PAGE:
Ian Blackford rode a pantomime horse to battle

Ian Blackford rode a pantomime horse to battle

by Jonathan Stanley
article from Thursday 14, June, 2018

THE SNP can always be relied upon to resort to grudge-laden media stunts when things don't go its way. Its politicians’ lack of respect for democracy and accountability at Holyrood rode south to London yesterday.

Only it was no warhorse that Ian Blackford, SNP Westminster leader, rode in on. It was a pantomime nag that buckled under the weight of events leaving a sorry troupe of second-rate performers in Parliament Square yesterday.

It was like watching a middle aged lecturer in tweed handcuff himself to a gate and calling the national press for attention, a dippy green protest against putting wheels on trees or some such nonsense.

There are still legitimate reasons to be unhappy about the Brexit Bill regarding devolution. The fact is time has moved on and the current offering is much better than that of many months ago and there continues to be dialogue between the UK and Holyrood. 

The position that transitioning to Brexit must mean a temporary delay in powers returning to Holyrood is not one I fully share but given the state of the SNP and its approach to serious debate is there any wonder some have no faith in them at all to handle this properly?

It is the UK government and no one else that can negotiate Brexit. Trips by the First Minister to lobby Michel Barnier against the UK’s position helps no one but the EU – the same EU that would kick Scotland to the Kerb like it did Catalonia.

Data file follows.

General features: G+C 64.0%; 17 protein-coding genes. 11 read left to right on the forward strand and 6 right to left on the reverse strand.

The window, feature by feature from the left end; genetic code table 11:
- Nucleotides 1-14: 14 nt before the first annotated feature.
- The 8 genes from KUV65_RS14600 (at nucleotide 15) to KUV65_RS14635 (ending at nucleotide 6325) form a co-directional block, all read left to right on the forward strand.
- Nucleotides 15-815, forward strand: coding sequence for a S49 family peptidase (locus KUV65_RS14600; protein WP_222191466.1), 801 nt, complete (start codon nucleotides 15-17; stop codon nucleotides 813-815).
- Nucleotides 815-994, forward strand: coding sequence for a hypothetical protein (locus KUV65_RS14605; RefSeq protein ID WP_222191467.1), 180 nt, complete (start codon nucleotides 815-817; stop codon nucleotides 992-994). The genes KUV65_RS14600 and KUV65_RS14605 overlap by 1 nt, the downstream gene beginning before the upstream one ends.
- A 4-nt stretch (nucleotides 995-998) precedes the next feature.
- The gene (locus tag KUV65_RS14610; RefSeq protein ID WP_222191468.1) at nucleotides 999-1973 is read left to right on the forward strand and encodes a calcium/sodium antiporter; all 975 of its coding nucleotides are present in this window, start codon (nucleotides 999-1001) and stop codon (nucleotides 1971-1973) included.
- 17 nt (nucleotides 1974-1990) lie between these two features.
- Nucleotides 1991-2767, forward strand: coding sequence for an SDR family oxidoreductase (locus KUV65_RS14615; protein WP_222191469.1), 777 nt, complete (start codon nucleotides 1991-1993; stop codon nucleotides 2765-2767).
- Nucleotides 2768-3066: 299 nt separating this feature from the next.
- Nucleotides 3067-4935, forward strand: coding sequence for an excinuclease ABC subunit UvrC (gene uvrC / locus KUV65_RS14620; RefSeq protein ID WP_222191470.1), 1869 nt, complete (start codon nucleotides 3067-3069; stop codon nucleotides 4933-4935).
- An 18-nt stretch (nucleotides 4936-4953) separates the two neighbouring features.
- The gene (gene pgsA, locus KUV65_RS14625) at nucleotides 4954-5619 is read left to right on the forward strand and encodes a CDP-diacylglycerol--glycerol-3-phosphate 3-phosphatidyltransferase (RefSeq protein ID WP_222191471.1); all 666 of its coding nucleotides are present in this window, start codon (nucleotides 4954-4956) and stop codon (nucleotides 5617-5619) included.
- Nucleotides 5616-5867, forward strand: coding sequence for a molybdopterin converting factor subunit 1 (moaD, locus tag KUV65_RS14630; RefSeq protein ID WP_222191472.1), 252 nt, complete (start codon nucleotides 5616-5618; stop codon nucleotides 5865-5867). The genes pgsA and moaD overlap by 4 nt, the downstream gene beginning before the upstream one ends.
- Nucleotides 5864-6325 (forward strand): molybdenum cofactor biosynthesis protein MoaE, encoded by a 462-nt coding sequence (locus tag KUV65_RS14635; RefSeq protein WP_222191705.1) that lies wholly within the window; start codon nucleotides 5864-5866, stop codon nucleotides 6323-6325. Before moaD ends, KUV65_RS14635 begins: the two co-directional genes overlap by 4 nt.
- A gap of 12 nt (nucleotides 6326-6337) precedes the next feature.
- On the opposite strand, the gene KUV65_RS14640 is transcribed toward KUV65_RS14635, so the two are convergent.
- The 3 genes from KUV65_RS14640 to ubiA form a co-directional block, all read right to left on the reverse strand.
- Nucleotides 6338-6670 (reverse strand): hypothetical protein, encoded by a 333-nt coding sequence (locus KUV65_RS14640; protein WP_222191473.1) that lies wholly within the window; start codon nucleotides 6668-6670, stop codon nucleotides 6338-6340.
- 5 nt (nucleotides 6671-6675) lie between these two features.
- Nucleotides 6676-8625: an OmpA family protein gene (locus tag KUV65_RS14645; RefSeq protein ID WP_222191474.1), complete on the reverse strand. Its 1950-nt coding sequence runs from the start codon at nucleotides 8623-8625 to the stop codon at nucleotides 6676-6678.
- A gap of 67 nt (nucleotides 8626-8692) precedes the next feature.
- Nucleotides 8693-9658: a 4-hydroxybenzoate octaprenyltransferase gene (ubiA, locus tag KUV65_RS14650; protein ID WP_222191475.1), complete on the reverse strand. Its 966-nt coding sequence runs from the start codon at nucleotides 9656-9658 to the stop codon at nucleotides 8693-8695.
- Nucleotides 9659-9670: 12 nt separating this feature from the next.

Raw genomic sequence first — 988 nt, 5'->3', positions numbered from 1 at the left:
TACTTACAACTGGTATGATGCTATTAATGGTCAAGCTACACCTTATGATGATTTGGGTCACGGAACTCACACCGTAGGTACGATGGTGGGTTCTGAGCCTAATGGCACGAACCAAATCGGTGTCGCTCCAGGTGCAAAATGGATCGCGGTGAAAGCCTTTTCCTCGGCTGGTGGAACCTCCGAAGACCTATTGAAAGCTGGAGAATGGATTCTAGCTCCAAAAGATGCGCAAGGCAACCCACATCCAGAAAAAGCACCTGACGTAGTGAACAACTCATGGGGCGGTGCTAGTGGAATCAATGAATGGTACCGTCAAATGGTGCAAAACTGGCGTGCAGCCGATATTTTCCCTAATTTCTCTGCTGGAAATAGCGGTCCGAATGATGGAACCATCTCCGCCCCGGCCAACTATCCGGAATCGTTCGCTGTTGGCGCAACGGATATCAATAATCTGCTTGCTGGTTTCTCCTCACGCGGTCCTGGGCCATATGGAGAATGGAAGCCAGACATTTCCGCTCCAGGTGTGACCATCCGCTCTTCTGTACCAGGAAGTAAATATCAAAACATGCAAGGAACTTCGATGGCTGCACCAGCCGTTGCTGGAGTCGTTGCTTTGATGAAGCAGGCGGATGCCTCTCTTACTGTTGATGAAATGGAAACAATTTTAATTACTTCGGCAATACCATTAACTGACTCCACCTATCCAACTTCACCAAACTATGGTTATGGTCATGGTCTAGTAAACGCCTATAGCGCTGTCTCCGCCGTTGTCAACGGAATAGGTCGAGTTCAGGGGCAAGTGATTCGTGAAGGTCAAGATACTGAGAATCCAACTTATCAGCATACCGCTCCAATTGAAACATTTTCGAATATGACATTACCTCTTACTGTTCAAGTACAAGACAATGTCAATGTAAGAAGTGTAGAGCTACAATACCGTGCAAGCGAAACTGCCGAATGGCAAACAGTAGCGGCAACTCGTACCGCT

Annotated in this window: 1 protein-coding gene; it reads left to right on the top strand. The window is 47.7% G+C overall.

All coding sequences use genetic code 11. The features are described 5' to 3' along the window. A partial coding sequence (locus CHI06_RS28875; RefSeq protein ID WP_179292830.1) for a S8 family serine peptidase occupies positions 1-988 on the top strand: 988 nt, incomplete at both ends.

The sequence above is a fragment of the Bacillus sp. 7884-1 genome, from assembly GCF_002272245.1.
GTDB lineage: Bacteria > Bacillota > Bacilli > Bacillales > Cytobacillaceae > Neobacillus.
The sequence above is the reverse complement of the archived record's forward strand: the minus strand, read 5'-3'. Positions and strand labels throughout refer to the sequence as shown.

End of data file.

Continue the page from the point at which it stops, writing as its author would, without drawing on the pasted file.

There has been a HUGE amount of time in various fora to discuss devolution – with much has being discussed – and all despite the SNP forcing through a no consent motion while talks continue.

Public bull-in-china-shop displays are, or at least were, the reserve of countries like North Korea whose leader has appeared far more statesmanlike than the SNP leadership of late. That should be a wake up call as to how politicians should behave.

Of course we have been here before. In 2003 another bunch of slack jawed ideologues stormed out of parliament. This time it was the SSP walking from Holyrood. They ended up being banned from the place for a month with their pay docked.

John Swinney had some choice words at the time,

"All this crowd are interested in doing is performing stunts and disrupting parliament.

"They've got a privileged position, they're members of a democratic parliament."

Well said and wise indeed. Sad that fifteen years on his own party has evolved into a similar beast.

It is increasingly a party not fit for opposition let alone government. For wooing potential supporters of an independent Scotland that doesn't sound like an effective sales pitch to me.

Alex Salmond was famously ejected from the Commons in the mid 1980s. It launched his career but crucially he made his intervention on an issue of national importance where the Commons was the only chamber competent to have such a debate. He also was ejected on his own for his owntransgression. It was more focused and so much neater.

That Blackford's stunt was planned and co-ordinated was a denigration of the role of Parliament. That his MPs followed suit and pointed and sneered at MPs in a premeditated manner was vile and unbecoming. To be more, slightly more, expected of die-hard Irish republicans or a far right mob marching, than the third largest party in the House.

An average tactic but a strategic blunder. Blackford undid many years of work the SNP put in to make itself credible to the middle classes of Central Belt Scotland. He did so for a mess of porridge.

Believe me, this marks a permanent decline in the credibility of the party; any recovery will be incredibly slow and difficult.

 

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